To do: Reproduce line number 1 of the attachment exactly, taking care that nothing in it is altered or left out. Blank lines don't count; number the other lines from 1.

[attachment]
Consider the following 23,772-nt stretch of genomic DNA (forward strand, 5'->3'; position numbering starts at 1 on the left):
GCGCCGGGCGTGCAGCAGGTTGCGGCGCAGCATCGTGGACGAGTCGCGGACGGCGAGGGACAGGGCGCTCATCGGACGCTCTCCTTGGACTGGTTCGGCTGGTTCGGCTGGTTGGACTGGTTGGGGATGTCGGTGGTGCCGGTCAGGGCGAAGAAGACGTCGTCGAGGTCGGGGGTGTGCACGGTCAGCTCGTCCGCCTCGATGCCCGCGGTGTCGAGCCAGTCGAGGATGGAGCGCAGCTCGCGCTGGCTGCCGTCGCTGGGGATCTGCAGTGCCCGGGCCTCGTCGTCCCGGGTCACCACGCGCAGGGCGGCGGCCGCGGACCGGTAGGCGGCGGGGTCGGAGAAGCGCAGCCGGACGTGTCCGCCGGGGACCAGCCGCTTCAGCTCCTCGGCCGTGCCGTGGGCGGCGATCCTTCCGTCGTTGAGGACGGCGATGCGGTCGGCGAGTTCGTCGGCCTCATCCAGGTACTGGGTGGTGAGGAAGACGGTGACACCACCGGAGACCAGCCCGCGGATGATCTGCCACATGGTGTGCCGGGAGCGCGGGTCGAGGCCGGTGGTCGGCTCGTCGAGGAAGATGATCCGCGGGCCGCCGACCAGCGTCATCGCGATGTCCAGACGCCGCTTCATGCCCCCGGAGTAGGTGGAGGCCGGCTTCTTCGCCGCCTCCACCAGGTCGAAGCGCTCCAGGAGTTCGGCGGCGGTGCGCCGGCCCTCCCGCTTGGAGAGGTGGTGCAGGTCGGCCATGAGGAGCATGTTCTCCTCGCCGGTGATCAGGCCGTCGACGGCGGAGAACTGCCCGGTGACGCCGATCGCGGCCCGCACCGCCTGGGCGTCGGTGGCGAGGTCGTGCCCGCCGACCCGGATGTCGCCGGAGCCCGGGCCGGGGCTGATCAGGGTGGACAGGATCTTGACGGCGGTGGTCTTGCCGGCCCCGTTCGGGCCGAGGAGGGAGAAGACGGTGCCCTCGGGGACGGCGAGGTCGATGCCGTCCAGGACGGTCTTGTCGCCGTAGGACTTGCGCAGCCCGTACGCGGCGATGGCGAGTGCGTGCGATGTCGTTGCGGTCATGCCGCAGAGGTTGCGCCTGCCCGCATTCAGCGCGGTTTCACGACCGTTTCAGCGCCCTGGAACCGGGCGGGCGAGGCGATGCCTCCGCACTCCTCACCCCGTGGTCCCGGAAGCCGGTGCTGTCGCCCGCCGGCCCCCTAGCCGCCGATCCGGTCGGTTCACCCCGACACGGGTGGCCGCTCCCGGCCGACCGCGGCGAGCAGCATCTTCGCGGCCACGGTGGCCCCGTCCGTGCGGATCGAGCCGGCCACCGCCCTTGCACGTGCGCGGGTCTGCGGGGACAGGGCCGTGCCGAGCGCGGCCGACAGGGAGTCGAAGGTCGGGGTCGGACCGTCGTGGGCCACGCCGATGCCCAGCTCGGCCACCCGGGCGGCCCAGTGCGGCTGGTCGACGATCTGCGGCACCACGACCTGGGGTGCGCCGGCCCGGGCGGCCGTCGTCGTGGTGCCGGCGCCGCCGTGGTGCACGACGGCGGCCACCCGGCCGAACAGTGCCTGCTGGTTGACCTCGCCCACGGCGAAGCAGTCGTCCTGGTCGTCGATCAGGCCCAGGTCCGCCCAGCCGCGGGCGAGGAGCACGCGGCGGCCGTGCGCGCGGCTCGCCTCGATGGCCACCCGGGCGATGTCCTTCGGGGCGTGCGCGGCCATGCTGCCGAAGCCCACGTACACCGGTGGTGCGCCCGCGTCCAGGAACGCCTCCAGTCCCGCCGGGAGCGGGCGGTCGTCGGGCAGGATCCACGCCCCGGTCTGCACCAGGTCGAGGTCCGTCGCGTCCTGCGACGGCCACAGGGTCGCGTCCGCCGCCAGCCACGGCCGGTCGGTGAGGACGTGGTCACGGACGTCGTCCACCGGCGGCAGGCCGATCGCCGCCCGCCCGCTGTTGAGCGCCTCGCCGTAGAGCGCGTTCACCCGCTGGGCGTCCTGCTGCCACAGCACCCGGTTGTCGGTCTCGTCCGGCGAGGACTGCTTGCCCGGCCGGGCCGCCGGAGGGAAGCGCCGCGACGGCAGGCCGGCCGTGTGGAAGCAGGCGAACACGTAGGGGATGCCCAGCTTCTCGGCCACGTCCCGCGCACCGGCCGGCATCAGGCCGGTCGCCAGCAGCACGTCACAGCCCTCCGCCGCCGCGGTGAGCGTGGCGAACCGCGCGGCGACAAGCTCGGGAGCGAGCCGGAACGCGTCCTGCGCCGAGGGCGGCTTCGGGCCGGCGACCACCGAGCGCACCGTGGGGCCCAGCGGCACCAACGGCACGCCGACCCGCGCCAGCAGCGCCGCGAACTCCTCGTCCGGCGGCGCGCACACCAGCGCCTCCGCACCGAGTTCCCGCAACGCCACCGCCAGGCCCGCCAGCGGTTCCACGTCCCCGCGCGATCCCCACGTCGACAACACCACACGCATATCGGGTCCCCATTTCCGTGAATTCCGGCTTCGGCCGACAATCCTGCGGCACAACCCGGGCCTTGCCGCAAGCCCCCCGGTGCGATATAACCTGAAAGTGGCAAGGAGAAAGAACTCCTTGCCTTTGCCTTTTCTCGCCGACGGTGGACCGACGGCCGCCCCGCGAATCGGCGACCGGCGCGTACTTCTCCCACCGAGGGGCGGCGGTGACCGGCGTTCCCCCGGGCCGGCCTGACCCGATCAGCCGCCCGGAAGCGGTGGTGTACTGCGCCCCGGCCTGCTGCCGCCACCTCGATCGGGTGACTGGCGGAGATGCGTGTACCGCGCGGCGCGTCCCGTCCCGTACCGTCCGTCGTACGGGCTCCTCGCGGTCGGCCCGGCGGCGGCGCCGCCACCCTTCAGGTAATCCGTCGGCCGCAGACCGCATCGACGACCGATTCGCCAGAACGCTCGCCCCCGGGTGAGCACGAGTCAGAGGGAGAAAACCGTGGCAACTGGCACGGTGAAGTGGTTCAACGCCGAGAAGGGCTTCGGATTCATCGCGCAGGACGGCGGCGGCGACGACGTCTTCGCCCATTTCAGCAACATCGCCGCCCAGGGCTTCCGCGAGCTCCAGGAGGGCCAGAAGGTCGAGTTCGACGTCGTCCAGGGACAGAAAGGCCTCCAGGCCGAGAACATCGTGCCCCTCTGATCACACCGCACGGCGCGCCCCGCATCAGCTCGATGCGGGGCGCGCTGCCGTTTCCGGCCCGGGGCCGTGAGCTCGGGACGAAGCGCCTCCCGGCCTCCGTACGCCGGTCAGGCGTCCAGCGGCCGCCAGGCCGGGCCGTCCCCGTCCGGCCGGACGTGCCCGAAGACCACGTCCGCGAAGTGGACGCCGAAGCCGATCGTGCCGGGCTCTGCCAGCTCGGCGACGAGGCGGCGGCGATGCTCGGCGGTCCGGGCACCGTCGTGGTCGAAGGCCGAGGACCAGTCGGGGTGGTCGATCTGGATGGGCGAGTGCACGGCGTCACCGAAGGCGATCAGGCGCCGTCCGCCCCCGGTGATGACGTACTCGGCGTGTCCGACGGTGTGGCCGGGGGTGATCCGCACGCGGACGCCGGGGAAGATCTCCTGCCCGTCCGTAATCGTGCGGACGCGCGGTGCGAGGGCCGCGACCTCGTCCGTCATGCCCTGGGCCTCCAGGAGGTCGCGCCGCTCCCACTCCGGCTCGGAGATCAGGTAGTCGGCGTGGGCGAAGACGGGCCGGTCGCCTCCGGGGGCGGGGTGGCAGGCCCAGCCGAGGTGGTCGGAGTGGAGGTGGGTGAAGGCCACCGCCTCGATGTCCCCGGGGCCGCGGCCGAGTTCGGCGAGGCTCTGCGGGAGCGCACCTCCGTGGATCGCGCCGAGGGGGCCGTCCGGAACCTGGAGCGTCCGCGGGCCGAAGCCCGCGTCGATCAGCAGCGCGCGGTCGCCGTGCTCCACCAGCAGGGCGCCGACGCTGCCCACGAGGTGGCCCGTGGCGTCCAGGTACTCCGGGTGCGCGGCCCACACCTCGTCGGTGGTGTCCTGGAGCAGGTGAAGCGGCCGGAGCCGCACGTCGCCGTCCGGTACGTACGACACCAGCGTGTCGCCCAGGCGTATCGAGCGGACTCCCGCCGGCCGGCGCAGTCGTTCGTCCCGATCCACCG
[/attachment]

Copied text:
Consider the following 23,772-nt stretch of genomic DNA (forward strand, 5'->3'; position numbering starts at 1 on the left):